Oh, yes. She had to work in the cloth room, though. I don't think she worked any till they had moved to Avondale(?).
[END OF TAPE 1, SIDE B]

[TAPE 2, SIDE A]

[START OF TAPE 2, SIDE A]
ALLEN TULLOS:
Who was after her?
ILA HARTSELL DODSON:
Walter Jackson, Jr.
ALLEN TULLOS:
Did he work in the mills?
ILA HARTSELL DODSON:
I don't believe "Brother" ever worked in a mill. He left school and went and joined the Army.
ALLEN TULLOS:
And who comes after him?
ILA HARTSELL DODSON:
Louise, and then I better put Doris, because her name is Doris Winona, but she goes by the name of Doris now. "Sister" (Louise) was a spinning room hand. She lives in Newberry. And Winona works in some plant down there, but she's a secretary. I don't believe she ever did work in a mill. She finished school and then took that course.

Page 29
ALLEN TULLOS:
How many children do you all have?
ILA HARTSELL DODSON:
Four.
ALLEN TULLOS:
I've got Doris and Geddes. Who else have I left out?
ILA HARTSELL DODSON:
Bobbie Jean next, and Nigel's the baby.
GEDDES DODSON:
Here they are.
ALLEN TULLOS:
Oh, I see.
ILA HARTSELL DODSON:
We've got a fine bunch of children. We're proud of them.
ALLEN TULLOS:
Did you all ever give them any advice about whether you wanted them to work in textiles or not?
ILA HARTSELL DODSON:
No. Doris had a parttime job when she was finishing high school.
ALLEN TULLOS:
Did she go to Parker High School?
ILA HARTSELL DODSON:
No. Her and Geddes, Jr. finished out here at West Gantt High School. And then the next one, Bobbie Jean, married when she was just fourteen and five months old. And Nigel dropped out of West Gantt High School and joined the Air Force. He spent fourteen years in the Air Force.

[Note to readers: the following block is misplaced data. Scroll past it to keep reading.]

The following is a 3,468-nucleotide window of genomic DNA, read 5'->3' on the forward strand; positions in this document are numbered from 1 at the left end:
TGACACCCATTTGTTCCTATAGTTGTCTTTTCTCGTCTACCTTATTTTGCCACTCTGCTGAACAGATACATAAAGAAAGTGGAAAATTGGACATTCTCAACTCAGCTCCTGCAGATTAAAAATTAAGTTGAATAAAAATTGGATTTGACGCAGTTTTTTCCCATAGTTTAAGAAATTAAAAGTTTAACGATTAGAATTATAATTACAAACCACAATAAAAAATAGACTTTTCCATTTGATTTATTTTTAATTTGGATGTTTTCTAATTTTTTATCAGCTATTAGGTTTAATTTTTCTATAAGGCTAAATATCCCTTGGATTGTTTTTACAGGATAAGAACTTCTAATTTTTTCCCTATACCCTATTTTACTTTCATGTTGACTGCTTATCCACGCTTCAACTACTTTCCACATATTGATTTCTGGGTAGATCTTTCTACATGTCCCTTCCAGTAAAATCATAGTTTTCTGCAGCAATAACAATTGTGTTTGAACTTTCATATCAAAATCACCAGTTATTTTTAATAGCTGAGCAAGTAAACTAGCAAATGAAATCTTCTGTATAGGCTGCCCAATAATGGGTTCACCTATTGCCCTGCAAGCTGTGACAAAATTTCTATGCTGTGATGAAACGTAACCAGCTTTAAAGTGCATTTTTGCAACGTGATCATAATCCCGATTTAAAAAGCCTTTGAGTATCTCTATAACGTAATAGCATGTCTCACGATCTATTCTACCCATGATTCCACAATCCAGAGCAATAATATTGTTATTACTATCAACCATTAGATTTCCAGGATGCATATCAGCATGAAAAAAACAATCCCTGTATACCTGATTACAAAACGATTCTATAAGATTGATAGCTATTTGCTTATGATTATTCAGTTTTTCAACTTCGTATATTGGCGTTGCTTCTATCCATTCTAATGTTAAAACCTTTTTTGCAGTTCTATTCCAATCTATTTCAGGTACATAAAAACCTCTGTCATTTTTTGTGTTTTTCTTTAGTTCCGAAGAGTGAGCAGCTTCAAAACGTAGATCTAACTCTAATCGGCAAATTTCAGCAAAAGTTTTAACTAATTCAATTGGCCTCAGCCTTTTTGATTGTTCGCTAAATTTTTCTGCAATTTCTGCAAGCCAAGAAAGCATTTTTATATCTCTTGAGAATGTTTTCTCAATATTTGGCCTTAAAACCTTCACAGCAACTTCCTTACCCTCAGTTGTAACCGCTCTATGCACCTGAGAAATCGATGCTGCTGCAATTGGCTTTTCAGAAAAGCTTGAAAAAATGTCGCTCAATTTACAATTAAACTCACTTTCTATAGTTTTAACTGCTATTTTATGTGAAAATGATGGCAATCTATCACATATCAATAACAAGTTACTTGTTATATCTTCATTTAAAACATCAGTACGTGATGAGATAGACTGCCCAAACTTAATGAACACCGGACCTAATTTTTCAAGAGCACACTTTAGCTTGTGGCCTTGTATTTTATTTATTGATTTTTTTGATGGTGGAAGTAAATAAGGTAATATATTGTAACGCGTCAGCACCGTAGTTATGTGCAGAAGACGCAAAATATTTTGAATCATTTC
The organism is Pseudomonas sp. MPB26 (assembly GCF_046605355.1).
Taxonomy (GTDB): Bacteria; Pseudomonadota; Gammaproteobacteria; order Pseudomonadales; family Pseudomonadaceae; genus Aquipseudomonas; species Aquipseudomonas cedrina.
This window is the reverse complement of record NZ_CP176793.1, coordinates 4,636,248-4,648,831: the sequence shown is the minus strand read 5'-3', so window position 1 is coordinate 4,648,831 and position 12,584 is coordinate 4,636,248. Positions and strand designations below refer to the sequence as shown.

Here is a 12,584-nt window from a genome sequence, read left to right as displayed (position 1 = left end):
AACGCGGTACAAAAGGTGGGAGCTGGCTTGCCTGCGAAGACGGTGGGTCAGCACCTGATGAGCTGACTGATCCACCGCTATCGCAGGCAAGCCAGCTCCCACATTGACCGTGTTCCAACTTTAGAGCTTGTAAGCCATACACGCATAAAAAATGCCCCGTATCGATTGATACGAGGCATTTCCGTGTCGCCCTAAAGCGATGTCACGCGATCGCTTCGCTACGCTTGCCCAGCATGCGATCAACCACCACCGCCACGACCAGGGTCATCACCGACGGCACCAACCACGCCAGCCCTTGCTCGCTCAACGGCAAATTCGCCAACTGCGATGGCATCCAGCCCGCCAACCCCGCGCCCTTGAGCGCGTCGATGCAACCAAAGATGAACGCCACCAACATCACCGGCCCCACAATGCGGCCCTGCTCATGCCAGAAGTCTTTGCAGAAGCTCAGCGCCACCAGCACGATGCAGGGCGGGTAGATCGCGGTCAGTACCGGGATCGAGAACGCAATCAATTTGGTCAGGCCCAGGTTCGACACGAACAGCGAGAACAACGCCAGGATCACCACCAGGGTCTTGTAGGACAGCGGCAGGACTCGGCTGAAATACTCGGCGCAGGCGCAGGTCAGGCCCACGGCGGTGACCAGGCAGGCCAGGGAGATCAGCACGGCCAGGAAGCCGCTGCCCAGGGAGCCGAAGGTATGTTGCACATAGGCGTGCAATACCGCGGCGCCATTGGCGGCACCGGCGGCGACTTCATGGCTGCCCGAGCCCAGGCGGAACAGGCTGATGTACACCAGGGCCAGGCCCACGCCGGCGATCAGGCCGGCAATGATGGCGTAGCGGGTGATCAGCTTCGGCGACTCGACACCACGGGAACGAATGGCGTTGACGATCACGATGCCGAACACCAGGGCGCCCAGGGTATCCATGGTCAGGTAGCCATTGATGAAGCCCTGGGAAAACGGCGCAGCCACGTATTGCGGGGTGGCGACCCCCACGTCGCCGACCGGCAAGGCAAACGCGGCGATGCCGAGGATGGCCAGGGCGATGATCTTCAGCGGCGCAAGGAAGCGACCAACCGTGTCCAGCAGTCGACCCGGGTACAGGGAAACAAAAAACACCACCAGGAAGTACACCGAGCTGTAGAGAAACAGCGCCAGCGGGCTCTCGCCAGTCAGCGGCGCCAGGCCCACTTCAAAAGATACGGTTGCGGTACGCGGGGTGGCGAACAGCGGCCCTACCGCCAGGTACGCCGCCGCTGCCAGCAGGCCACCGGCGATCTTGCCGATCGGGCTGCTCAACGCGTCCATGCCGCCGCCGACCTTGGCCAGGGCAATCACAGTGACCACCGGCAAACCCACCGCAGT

ALLEN TULLOS:
Where did you all get the name Nigel?
ILA HARTSELL DODSON:
Nigel League was running for the House of Representatives here in Greenville, and he was a very outstanding young man. He was a graduate from Parker High. And I loved that name, and he was a good-looking boy, and I said, "If this baby is a boy, he's going to be named Nigel." And I named him after Nigel League.And he was a good Christian boy, and the Lord didn't want him mixed up in this politics. And he was up making a speech one night and dropped dead, Nigel League did.
ALLEN TULLOS:
Did you know about him when he was still at Parker High School?
ILA HARTSELL DODSON:
No, I just read about him. Geddes, Jr. knew him, but I had just read about him in the paper.
ALLEN TULLOS:
When he was running for office and after . . .
ILA HARTSELL DODSON:
And when he was in school, at Parker.

Page 30
ALLEN TULLOS:
So you did know about him when he was going to high school.
ILA HARTSELL DODSON:
Oh, yes. Sure did. Read about him all the time, because he was into everything over there. He was a very outstanding student. He would have got it on the first go-around if he had lived to run.
ALLEN TULLOS:
Did you ever meet him?
ILA HARTSELL DODSON:
Just around at the. . . . You know, they used to go around making speeches at the playground and the parks and places like that.
END OF INTERVIEW